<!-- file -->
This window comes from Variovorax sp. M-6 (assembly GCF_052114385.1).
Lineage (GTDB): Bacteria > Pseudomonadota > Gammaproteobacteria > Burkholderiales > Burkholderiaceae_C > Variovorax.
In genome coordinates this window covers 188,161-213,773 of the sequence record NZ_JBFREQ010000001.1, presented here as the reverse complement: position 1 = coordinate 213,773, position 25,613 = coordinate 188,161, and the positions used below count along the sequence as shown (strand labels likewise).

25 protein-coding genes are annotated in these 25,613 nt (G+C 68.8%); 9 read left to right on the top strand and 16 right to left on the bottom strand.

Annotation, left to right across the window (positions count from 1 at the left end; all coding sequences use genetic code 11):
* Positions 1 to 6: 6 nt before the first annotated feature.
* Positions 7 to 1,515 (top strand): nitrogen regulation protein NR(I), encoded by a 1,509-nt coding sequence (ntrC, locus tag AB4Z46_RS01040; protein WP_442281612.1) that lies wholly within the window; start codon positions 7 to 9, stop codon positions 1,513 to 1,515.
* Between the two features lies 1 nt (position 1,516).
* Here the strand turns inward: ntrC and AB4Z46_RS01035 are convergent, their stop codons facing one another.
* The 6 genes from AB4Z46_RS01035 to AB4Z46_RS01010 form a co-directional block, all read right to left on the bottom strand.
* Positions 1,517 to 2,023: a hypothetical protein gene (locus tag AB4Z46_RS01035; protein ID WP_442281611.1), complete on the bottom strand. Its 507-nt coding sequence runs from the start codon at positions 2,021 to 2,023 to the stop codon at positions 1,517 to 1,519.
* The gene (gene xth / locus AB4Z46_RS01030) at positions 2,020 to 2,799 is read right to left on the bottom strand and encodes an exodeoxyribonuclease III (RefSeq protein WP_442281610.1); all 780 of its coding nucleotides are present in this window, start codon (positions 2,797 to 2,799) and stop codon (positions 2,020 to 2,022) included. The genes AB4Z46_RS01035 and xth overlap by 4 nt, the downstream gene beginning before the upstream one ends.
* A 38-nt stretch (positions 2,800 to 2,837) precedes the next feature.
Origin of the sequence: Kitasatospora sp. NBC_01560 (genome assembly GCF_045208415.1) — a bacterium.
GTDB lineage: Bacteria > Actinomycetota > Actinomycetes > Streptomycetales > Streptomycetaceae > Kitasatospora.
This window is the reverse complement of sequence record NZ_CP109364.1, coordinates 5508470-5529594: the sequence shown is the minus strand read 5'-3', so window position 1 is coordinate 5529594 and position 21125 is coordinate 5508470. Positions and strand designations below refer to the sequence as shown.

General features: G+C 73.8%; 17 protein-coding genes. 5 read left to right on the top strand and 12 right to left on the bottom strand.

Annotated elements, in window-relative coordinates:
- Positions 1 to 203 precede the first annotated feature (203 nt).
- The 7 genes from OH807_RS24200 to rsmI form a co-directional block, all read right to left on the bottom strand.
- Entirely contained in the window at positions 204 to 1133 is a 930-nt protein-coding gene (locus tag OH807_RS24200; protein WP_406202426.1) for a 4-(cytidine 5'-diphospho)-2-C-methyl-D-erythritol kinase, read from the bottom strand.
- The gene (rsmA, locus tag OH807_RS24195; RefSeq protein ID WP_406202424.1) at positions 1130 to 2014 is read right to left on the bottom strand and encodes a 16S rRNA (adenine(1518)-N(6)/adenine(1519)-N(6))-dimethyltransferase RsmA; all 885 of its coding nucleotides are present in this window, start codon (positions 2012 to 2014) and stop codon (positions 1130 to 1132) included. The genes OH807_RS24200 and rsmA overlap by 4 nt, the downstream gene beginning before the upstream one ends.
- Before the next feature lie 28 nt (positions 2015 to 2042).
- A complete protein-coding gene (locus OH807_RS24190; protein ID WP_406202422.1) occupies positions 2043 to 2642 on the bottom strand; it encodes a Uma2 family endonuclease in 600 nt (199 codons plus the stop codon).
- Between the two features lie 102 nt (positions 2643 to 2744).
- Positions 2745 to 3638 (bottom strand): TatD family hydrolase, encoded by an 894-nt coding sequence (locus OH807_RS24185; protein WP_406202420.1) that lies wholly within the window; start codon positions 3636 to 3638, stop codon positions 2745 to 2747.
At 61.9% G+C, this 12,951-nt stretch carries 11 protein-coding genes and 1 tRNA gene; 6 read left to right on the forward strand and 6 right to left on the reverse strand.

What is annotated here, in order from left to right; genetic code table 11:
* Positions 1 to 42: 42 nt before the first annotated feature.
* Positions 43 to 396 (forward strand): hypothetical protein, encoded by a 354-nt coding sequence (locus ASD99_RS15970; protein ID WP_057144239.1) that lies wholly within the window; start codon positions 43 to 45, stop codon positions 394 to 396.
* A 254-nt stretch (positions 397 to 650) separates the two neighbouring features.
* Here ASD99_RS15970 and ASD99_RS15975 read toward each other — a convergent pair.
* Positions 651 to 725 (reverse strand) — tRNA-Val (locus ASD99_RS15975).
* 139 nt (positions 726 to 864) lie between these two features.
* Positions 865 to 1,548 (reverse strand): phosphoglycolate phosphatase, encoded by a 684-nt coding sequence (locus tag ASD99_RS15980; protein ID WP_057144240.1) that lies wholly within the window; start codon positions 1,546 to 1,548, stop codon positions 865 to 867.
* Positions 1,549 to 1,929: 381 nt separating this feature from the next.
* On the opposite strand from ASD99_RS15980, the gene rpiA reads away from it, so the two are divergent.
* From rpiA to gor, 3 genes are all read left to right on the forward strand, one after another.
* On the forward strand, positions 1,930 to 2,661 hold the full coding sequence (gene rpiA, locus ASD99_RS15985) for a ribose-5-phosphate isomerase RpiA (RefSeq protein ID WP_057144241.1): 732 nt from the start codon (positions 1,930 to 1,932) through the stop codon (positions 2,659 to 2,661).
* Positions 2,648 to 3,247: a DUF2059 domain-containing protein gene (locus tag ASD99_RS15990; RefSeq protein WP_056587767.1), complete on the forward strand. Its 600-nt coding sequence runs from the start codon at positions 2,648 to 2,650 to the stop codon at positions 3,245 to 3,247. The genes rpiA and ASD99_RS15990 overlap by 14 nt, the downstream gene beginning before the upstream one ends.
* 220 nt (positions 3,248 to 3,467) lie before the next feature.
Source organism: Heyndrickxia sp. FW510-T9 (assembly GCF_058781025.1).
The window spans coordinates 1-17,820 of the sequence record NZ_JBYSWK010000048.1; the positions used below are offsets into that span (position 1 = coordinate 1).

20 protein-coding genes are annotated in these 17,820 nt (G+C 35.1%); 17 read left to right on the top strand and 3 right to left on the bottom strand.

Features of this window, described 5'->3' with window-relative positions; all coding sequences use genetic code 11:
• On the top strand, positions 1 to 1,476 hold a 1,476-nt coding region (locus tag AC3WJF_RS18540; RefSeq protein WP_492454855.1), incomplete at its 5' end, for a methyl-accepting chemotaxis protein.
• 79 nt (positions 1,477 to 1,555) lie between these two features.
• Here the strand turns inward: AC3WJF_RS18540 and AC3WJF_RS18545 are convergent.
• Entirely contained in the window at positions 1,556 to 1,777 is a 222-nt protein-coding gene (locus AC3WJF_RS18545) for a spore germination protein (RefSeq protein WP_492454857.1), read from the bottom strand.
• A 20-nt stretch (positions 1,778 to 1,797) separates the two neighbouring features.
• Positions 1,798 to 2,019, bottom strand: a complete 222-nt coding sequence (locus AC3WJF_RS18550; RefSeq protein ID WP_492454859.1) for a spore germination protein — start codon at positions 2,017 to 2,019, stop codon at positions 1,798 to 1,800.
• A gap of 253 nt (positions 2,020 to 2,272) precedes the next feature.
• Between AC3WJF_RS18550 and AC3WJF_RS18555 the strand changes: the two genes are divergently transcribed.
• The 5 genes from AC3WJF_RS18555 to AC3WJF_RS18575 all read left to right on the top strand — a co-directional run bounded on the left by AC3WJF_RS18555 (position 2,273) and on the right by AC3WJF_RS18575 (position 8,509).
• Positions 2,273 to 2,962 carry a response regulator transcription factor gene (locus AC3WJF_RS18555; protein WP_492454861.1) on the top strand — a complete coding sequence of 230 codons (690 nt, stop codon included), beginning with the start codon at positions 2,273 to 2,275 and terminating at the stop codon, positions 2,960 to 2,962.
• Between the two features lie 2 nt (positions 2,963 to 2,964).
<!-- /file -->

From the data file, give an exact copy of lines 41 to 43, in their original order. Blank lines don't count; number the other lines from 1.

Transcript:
* 220 nt (positions 3,248 to 3,467) lie before the next feature.
Source organism: Heyndrickxia sp. FW510-T9 (assembly GCF_058781025.1).
The window spans coordinates 1-17,820 of the sequence record NZ_JBYSWK010000048.1; the positions used below are offsets into that span (position 1 = coordinate 1).